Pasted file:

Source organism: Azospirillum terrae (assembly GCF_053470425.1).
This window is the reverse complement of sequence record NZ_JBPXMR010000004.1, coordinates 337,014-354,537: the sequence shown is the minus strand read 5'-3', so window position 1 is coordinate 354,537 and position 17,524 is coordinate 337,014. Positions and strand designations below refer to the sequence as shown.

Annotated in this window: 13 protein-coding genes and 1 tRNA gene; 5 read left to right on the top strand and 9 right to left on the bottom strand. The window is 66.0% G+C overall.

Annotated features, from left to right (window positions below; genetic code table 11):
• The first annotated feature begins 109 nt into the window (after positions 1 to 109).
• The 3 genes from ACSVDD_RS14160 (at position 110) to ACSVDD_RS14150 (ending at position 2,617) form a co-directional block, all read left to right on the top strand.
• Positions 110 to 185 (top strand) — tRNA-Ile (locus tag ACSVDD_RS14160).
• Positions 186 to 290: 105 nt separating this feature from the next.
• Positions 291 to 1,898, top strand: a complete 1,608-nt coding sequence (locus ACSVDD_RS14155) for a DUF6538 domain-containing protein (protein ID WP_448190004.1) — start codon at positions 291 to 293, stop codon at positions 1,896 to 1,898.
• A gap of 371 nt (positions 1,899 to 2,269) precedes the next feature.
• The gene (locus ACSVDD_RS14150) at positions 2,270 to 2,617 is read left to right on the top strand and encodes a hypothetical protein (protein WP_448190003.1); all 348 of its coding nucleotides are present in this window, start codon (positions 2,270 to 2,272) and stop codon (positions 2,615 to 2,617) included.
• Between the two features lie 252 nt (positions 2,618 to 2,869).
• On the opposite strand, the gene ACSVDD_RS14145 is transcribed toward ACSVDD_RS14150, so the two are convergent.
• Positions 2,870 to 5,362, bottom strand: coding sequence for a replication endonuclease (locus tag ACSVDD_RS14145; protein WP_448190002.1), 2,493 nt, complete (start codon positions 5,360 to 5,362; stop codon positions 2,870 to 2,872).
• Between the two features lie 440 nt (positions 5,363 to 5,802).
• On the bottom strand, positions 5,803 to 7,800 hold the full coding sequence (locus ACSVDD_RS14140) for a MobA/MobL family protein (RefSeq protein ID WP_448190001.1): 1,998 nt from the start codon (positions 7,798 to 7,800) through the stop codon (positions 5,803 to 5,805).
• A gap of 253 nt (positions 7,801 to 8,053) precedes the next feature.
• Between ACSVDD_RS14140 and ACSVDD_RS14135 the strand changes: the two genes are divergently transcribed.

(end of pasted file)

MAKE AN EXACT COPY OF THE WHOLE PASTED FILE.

Source organism: Azospirillum terrae (assembly GCF_053470425.1).
This window is the reverse complement of sequence record NZ_JBPXMR010000004.1, coordinates 337,014-354,537: the sequence shown is the minus strand read 5'-3', so window position 1 is coordinate 354,537 and position 17,524 is coordinate 337,014. Positions and strand designations below refer to the sequence as shown.

Annotated in this window: 13 protein-coding genes and 1 tRNA gene; 5 read left to right on the top strand and 9 right to left on the bottom strand. The window is 66.0% G+C overall.

Annotated features, from left to right (window positions below; genetic code table 11):
• The first annotated feature begins 109 nt into the window (after positions 1 to 109).
• The 3 genes from ACSVDD_RS14160 (at position 110) to ACSVDD_RS14150 (ending at position 2,617) form a co-directional block, all read left to right on the top strand.
• Positions 110 to 185 (top strand) — tRNA-Ile (locus tag ACSVDD_RS14160).
• Positions 186 to 290: 105 nt separating this feature from the next.
• Positions 291 to 1,898, top strand: a complete 1,608-nt coding sequence (locus ACSVDD_RS14155) for a DUF6538 domain-containing protein (protein ID WP_448190004.1) — start codon at positions 291 to 293, stop codon at positions 1,896 to 1,898.
• A gap of 371 nt (positions 1,899 to 2,269) precedes the next feature.
• The gene (locus ACSVDD_RS14150) at positions 2,270 to 2,617 is read left to right on the top strand and encodes a hypothetical protein (protein WP_448190003.1); all 348 of its coding nucleotides are present in this window, start codon (positions 2,270 to 2,272) and stop codon (positions 2,615 to 2,617) included.
• Between the two features lie 252 nt (positions 2,618 to 2,869).
• On the opposite strand, the gene ACSVDD_RS14145 is transcribed toward ACSVDD_RS14150, so the two are convergent.
• Positions 2,870 to 5,362, bottom strand: coding sequence for a replication endonuclease (locus tag ACSVDD_RS14145; protein WP_448190002.1), 2,493 nt, complete (start codon positions 5,360 to 5,362; stop codon positions 2,870 to 2,872).
• Between the two features lie 440 nt (positions 5,363 to 5,802).
• On the bottom strand, positions 5,803 to 7,800 hold the full coding sequence (locus ACSVDD_RS14140) for a MobA/MobL family protein (RefSeq protein ID WP_448190001.1): 1,998 nt from the start codon (positions 7,798 to 7,800) through the stop codon (positions 5,803 to 5,805).
• A gap of 253 nt (positions 7,801 to 8,053) precedes the next feature.
• Between ACSVDD_RS14140 and ACSVDD_RS14135 the strand changes: the two genes are divergently transcribed.